How to Properly Brush and Floss
When a patient visits his dentist for a regular dental check-up, the appointment becomes a moment of truth because often even though the patients think that his efforts are good enough to maintain the health of his teeth, the dentist will say otherwise. “How often do you brush your teeth?”, “Do you take time to floss?”, “What kind of toothbrush and floss do you use?” These are some of the questions that your dentist will ask to find out whether you observe proper brushing and flossing techniques and practices.
You see, it is not always about the frequency of your brushing technique, but the quality of your effort. That you are brushing regularly is never a guarantee of health. Often patients would argue that they brush and floss everyday, but their habits do not exactly reflect on the condition of their oral cavity.
Take note of the following brushing and flossing tips for you to practice:
a) Proper tooth brushing
Plaque collects in the mouth on a daily basis and it actively forms as a result of bacterial combination with sugar and saliva. Ideally, one should be able to brush his teeth every time after he or she eats, but when it cannot be done, regular brushing for at least twice or thrice a day is acceptable.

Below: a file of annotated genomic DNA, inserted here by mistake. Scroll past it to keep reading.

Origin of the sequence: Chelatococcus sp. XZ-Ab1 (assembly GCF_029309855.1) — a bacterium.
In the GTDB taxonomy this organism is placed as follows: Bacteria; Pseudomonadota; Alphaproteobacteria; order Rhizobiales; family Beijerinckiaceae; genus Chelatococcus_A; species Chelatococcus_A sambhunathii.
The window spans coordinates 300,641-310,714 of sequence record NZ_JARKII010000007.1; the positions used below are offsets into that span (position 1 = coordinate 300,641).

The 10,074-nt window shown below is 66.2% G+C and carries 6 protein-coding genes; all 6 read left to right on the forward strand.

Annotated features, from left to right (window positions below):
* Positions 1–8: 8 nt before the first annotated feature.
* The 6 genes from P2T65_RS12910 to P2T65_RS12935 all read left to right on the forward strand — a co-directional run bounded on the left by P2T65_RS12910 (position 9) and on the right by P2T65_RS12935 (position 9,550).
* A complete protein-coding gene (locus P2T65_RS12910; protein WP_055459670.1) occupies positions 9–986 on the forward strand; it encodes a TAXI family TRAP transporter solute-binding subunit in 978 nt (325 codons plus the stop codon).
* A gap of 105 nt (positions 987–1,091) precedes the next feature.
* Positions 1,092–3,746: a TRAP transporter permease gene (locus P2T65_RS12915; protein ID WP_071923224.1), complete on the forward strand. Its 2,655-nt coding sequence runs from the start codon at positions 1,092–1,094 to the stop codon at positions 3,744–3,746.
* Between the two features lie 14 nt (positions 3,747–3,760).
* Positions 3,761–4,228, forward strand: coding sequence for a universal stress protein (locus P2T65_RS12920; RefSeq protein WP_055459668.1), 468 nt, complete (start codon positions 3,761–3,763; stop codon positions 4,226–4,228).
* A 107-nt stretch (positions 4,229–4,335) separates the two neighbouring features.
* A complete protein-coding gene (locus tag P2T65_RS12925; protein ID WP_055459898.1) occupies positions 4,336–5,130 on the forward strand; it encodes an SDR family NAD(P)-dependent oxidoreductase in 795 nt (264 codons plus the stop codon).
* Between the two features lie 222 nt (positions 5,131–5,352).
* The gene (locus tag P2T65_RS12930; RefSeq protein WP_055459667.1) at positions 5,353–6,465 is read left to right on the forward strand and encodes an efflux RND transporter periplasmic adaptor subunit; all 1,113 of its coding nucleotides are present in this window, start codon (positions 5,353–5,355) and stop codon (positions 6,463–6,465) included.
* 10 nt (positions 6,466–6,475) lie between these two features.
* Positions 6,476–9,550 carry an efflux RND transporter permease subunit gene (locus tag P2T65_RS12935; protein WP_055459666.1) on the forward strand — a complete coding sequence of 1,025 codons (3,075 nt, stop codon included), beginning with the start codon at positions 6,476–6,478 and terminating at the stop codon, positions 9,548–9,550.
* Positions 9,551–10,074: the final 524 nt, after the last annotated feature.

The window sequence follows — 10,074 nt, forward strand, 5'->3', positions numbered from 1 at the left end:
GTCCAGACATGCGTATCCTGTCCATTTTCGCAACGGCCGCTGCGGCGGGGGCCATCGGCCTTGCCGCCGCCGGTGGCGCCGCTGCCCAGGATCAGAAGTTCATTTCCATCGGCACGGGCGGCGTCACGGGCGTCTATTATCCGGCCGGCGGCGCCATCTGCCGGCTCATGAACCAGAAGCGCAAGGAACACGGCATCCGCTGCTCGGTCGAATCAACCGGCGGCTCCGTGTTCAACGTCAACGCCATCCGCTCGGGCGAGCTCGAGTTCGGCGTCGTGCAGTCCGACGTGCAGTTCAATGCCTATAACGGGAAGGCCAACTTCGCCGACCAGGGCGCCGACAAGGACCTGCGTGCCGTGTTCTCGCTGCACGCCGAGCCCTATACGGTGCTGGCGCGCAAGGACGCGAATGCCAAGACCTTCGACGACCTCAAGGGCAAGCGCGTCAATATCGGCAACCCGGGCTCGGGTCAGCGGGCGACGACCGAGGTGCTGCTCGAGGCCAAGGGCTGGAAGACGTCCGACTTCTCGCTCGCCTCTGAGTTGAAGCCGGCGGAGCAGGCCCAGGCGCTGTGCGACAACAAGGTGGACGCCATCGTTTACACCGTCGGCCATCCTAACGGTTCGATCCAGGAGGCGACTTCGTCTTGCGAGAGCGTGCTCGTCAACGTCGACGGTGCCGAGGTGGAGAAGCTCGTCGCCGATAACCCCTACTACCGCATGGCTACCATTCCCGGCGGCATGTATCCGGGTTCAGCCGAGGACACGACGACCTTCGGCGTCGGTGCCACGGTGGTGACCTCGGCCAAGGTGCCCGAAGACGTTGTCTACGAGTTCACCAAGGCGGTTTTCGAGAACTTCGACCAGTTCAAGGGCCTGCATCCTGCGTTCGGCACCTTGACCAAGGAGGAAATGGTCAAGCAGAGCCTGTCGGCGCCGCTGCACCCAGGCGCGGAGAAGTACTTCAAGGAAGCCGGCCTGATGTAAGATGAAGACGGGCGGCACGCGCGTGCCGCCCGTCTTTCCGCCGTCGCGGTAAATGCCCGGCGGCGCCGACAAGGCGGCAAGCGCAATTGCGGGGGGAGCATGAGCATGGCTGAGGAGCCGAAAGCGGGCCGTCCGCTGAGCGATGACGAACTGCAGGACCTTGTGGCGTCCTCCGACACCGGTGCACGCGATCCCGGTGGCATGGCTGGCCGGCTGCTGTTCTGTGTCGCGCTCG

Contrary to what many people believe, one is supposed to brush not following a repetitive up and down or sideward motion, but a small circular stroke. This movement effectively massages the teeth and gums, scrubbing teeth effectively, to make it smooth.
Direct the bristles of the toothbrush towards the boundary of the gums and the teeth, in a 45-degree angle. This will allow the bristles to access the sulcus, ridding the mouth of any subgingival build-up.
Effective brushing is not achieved by a hard bristled-toothbrush; in fact, this will abrade tooth structure. Toothbrushes with soft or medium bristles can very well clean your teeth.
Choose toothpaste that has very helpful components. There are properly medicated toothpastes that have ingredients that promote health and prevent disease. Some examples of ingredients to look for are: fluoride and xylitol.
b) Correct flossing
When flossing, take about 12-inches of the floss. This is sufficient length to properly access even the most posterior tooth in the mouth, with one end coiled around the index finger of one hand and the other end held by two fingers on the other.
Make sure to pass slowly from the tip of the tooth to the area by the gums, following the curvature of the one tooth and then passing the other tooth.
It does become slippery, so it would pass easily through the space in between teeth, so it is best for teeth with very tight connection with each other.
Flossing is merely an adjunct to brushing. You should floss, first, to eliminate any trapped food particles so that the teeth can be brushed more effectively, after. Since it is merely an adjunct, it is not exactly necessary for you to floss every time you brush your teeth. Doing it once a day or a few times a week is enough.